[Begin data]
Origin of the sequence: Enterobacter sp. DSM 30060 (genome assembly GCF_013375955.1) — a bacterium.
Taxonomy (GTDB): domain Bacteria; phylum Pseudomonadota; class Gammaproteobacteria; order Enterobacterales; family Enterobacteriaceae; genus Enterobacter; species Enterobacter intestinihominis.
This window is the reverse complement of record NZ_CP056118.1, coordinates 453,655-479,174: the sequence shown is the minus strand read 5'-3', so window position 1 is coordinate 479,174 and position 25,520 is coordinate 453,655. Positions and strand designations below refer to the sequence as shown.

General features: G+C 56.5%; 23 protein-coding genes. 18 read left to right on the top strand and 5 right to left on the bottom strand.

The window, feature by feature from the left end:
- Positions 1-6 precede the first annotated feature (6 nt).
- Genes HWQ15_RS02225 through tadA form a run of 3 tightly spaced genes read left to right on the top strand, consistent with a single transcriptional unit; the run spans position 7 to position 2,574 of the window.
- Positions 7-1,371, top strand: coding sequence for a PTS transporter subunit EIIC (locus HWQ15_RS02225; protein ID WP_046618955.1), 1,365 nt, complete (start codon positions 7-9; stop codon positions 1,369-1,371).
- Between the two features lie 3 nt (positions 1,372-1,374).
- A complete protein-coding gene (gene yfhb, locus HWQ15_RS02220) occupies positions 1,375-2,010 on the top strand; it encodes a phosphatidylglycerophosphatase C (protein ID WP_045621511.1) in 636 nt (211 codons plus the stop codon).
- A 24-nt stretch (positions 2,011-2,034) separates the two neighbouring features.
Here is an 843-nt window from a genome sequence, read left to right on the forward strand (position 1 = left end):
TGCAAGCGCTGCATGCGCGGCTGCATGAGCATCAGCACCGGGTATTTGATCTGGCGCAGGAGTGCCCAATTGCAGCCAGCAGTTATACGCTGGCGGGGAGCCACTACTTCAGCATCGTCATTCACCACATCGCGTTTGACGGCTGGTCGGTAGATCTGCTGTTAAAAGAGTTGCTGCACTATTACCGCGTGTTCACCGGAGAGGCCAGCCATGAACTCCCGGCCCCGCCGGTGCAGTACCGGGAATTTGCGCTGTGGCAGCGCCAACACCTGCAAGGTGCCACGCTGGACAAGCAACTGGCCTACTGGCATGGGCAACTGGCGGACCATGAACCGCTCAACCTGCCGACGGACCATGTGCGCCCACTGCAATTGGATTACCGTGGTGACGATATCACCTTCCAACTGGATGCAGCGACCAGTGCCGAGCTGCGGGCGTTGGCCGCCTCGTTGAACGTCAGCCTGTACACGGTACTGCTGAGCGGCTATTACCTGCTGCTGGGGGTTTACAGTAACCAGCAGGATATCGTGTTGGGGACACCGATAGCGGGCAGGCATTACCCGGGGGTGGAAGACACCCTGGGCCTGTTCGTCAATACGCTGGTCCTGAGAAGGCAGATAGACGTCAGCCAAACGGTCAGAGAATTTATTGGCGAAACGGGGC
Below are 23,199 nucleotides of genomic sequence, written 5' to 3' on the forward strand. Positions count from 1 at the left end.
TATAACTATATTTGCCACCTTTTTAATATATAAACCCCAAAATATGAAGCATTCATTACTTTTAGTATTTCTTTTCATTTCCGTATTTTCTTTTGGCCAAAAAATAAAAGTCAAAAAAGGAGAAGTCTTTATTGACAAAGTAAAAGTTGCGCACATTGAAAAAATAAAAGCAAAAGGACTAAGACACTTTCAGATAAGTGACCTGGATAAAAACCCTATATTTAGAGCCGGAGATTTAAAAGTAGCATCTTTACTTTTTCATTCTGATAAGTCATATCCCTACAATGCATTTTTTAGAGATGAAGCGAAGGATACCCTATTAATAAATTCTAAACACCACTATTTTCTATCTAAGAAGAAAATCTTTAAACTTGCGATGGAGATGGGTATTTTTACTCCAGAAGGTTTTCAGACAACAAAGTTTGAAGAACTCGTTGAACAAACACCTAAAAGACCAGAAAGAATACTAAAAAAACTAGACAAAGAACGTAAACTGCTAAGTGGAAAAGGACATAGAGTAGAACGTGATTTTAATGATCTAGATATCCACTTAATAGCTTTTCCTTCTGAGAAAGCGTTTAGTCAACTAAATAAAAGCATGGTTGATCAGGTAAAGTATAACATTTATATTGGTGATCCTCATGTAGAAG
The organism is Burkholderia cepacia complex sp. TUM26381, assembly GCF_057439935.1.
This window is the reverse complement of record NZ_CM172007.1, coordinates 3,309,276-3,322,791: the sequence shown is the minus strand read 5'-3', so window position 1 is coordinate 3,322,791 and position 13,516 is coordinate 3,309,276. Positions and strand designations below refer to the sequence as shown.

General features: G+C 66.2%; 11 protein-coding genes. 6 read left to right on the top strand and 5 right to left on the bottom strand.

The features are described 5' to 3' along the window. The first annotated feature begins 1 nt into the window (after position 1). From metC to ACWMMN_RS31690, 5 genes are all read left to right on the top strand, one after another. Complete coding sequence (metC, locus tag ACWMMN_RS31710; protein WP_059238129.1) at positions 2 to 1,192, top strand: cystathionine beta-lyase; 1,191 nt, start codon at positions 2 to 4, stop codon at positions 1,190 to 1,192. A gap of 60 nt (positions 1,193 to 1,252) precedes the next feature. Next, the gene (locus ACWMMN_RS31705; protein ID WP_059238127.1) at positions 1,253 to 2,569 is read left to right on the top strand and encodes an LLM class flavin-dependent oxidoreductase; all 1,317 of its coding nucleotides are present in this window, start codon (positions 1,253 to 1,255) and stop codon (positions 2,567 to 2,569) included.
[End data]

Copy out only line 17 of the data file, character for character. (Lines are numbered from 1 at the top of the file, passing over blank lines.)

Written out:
This window is the reverse complement of record NZ_CM172007.1, coordinates 3,309,276-3,322,791: the sequence shown is the minus strand read 5'-3', so window position 1 is coordinate 3,322,791 and position 13,516 is coordinate 3,309,276. Positions and strand designations below refer to the sequence as shown.